Paper

Explainability in AI Policies: A Critical Review of Communications, Reports, Regulations, and Standards in the EU, US, and UK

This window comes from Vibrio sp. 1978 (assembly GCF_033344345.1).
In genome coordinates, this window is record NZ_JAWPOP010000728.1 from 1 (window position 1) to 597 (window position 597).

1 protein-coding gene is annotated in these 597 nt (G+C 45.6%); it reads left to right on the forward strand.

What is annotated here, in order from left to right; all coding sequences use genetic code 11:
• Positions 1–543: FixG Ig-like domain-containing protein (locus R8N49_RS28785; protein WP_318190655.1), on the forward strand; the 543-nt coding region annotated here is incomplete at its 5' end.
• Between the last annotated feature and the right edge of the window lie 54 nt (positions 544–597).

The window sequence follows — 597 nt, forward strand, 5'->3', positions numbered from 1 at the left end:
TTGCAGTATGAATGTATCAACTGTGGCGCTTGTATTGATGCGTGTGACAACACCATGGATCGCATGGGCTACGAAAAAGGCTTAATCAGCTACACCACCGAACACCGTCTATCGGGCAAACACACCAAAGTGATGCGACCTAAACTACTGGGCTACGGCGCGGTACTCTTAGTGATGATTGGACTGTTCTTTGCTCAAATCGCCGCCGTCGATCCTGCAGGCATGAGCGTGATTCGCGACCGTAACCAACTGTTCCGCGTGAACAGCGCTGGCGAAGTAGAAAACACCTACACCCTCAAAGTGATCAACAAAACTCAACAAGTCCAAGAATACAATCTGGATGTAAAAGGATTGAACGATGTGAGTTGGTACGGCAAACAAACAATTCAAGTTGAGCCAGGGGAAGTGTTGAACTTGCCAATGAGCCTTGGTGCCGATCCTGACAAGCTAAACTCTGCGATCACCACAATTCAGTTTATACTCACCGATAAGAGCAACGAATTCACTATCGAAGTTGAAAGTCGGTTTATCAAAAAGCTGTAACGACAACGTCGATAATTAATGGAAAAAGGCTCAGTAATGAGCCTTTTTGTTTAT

Public attention towards explainability of artificial intelligence (AI) systems has been rising in recent years to offer methodologies for human oversight. This has translated into the proliferation of research outputs, such as from Explainable AI, to enhance transparency and control for system debugging and monitoring, and intelligibility of system process and output for user services. Yet, such outputs are difficult to adopt on a practical level due to a lack of a common regulatory baseline, and the contextual nature of explanations. Governmental policies are now attempting to tackle such exigence, however it remains unclear to what extent published communications, regulations, and standards adopt an informed perspective to support research, industry, and civil interests. In this study, we perform the first thematic and gap analysis of this plethora of policies and standards on explainability in the EU, US, and UK. Through a rigorous survey of policy documents, we first contribute an overview of governmental regulatory trajectories within AI explainability and its sociotechnical impacts. We find that policies are often informed by coarse notions and requirements for explanations. This might be due to the willingness to conciliate explanations foremost as a risk management tool for AI oversight, but also due to the lack of a consensus on what constitutes a valid algorithmic explanation, and how feasible the implementation and deployment of such explanations are across stakeholders of an organization. Informed by AI explainability research, we conduct a gap analysis of existing policies, leading us to formulate a set of recommendations on how to address explainability in regulations for AI systems, especially discussing the definition, feasibility, and usability of explanations, as well as allocating accountability to explanation providers.

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